Sectoral Employment Orders – finding of Unconstitutionality
24 June 2020
Judgment of Mr Justice Garrett Simons 23rd June 2020
Yesterday Mr Justice Simons delivered a High Court judgment in a case taken by a group of electrical contractors against the Labour Court, the relevant Minister, Ireland and the Attorney General. Mr Justice Simons has declared that the Sectoral Employment Order in respect of which complaint was made by the group of electrical contractors, is invalid and that the legislation under which the Sectoral Employment Order was made (Chapter 3 of the Industrial Relations (Amendment) Act of 2015 (‘the 2015 Act), is unconstitutional. The decision will impact on each of the four Sectoral Employment Orders currently applicable to construction workers.
Whilst at this stage our review of the judgement is preliminary, the Judge concluded “that the Minister had acted outside her powers in purporting to make the SEO”. The Judge came to that conclusion having assessed that the report and recommendation submitted to the Minister by the Labour Court, and on which, under the relevant legislation the Minister is required to have regard when deciding whether to make the order requested, was deficient in a number of material respects and did not therefore comply with the standards required under the 2015 Act. He concludes that, having received same, the Minister should have refused to make the order requested. Having therefore concluded that the Minister was acting outside her powers, the Judge effectively condemned the Sectoral Employment Order in question.
The Judge then went further. Whilst it was not strictly speaking necessary for him to consider the constitutional challenge before him, in circumstances where he had already ruled on the substantive issue he said that he intended to do so in the following exceptional circumstances:
(i) both parties are agreed that the constitutional issue should be resolved in these proceedings; (ii) the constitutional issue has been fully argued over the course of a six-day hearing before this court; and (iii) the exercise of judicial self-restraint would merely defer—rather than avoid—the necessity of a court having to rule on the validity of the legislation.
In reviewing Chapter 3 of the 2015 Act, the Judge found that the legislation invested in the Minister/Labour Court authority to make significant policy choices and decisions which would have far reaching consequences for employers, workers and consumers. In doing so the legislation delegated a role to the Minister which was “a standard-less delegation of law making to the Minister” and for that reason the parent legislation was invalid by reference to Article 15.2.1 of the Constitution which provides that only the Oireachtas has the power to make laws.
As set out above, the Judge states that he has gone a step further than was necessary in order to deal with the matter before him. In deciding to do so, and in concluding that it was incumbent on him to refrain from exercising judicial restraint in this particular case, he was clearly mindful of a period of confusion following the case of John Grace Fried Chicken Limited & Others v The Catering JLC, The Labour Court & Others (2011) in which Mr Justice Feeney in the High Court declared a section of the Industrial Relations Act 1946 (which governed Employment Regulation Orders) to be invalid having regard to the same Article 15.2.1 of the Constitution.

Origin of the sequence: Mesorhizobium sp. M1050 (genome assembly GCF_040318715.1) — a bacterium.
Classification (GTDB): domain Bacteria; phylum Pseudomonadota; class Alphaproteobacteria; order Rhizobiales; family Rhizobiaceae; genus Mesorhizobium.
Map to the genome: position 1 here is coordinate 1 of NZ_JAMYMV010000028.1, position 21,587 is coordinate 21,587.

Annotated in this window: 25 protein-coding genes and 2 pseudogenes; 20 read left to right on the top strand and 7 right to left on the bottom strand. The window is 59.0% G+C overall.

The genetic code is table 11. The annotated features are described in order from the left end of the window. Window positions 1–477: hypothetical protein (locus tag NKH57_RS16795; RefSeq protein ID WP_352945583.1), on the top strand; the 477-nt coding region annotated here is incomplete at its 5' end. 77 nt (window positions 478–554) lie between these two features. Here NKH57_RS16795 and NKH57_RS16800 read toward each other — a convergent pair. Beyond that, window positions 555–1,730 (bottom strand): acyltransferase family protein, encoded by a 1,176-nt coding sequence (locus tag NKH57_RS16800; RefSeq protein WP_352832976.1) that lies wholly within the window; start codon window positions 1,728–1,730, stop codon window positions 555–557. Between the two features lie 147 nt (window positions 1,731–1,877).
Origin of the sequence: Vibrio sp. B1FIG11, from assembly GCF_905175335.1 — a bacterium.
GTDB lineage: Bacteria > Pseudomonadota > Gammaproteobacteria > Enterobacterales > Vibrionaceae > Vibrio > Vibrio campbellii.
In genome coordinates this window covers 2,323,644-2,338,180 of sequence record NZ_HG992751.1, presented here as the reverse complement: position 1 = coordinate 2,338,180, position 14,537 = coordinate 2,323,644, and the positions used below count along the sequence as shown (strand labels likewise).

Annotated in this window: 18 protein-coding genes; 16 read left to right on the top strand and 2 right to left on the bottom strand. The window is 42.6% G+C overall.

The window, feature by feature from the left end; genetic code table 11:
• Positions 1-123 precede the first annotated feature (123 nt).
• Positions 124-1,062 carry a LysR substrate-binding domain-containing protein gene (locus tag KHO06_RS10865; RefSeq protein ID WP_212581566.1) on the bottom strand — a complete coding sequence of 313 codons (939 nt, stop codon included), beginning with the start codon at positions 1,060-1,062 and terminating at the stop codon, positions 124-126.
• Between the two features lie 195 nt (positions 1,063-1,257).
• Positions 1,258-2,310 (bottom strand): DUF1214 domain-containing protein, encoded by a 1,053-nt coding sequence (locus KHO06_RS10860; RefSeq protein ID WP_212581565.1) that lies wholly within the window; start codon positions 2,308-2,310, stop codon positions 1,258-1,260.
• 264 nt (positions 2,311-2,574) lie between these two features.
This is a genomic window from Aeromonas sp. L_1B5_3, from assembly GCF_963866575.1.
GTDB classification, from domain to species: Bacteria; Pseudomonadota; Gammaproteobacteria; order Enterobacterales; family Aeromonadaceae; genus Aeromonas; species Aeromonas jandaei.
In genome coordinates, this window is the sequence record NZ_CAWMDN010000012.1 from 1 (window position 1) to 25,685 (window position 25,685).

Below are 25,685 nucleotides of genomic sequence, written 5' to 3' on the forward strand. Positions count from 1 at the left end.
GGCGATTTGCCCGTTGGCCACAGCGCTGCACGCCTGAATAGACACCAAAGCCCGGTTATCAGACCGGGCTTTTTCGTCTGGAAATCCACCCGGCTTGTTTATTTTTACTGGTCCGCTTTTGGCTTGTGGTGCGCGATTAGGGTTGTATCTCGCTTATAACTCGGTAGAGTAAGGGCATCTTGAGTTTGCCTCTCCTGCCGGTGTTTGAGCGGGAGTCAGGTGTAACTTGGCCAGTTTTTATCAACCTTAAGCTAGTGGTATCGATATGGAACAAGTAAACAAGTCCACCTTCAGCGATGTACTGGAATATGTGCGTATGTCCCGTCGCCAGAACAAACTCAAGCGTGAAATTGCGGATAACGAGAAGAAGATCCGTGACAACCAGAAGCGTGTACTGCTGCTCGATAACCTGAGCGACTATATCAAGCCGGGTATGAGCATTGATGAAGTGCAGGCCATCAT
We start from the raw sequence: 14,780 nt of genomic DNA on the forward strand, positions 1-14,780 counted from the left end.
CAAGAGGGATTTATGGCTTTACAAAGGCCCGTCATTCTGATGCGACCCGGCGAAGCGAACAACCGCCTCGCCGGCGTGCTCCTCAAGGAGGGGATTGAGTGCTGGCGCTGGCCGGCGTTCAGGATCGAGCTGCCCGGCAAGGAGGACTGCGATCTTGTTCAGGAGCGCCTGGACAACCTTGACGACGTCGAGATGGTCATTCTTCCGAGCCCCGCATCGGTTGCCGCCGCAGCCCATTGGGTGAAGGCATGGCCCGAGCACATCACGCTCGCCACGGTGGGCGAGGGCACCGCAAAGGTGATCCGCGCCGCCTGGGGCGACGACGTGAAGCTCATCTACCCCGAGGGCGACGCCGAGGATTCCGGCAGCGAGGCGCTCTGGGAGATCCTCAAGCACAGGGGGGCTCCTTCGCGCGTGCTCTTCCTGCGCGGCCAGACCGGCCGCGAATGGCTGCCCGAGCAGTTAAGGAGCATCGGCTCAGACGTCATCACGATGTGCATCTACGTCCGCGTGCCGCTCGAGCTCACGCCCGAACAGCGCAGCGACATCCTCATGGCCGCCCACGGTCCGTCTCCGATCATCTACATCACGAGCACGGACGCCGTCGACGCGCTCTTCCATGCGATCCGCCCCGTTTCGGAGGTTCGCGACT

The issue came before the Courts again in 2013 when, in the case of McGowan & Others v The Labour Court & Others, the Supreme Court took the issue further and on 9th May in 2013 delivered a judgment, the effect of which was to render all Registered Employment Agreements then in being unenforceable by virtue of the fact that the procedures under which they had been established were, and always had been, unconstitutional.
The system of collective bargaining and Registered Employment Agreements condemned as unconstitutional by the Supreme Court in 2013 had been in place since 1946 and, with the finding of unconstitutionality, every Registered Employment Agreement and Employment Regulation Order issued, made or implemented under the Industrial Relations Act of 1946 was rendered void, invalid and unenforceable.
In response to the 2013 striking down of that legislation, the government passed the 2015 Act. By virtue of Mr Justice Simons’ judgment of yesterday a significant piece of legislation has now suffered a similar fate and the impact and consequences of the judgment will now have to be considered. It is assumed that the judgment will be appealed and the issue will be considered once again by the Supreme Court. The matter is clearly one of national importance.
Based on our preliminary review of the judgement – with further analysis required in order to understand the full implications of it – we can conclude that the Judge has declared those parts of the 2015 Act which allow the relevant Minister to make Sectoral Employment Orders pertaining to different fields of commercial activity invalid. The impact of the decision will echo the impact of the McGowan judgment in 2013.
At that time and until the 2015 Act was passed, the immediate impact of the McGowan judgment was to:
(a) remove the criminal sanction on an employer for failure to comply with a collective agreement;
(b) require that each Contract of Employment put in place after the judgment be negotiated directly and individually with each employee; and
(c) cast some doubt on the enforceability of an obligation in a third party contract, (such as a GCCC contract for works) to comply with the terms of a collective agreement, rendered invalid by virtue of the judgment.
Undoubtedly similar issues arise out of this judgment.
For further information please contact Siobhan Kenny, Construction Associate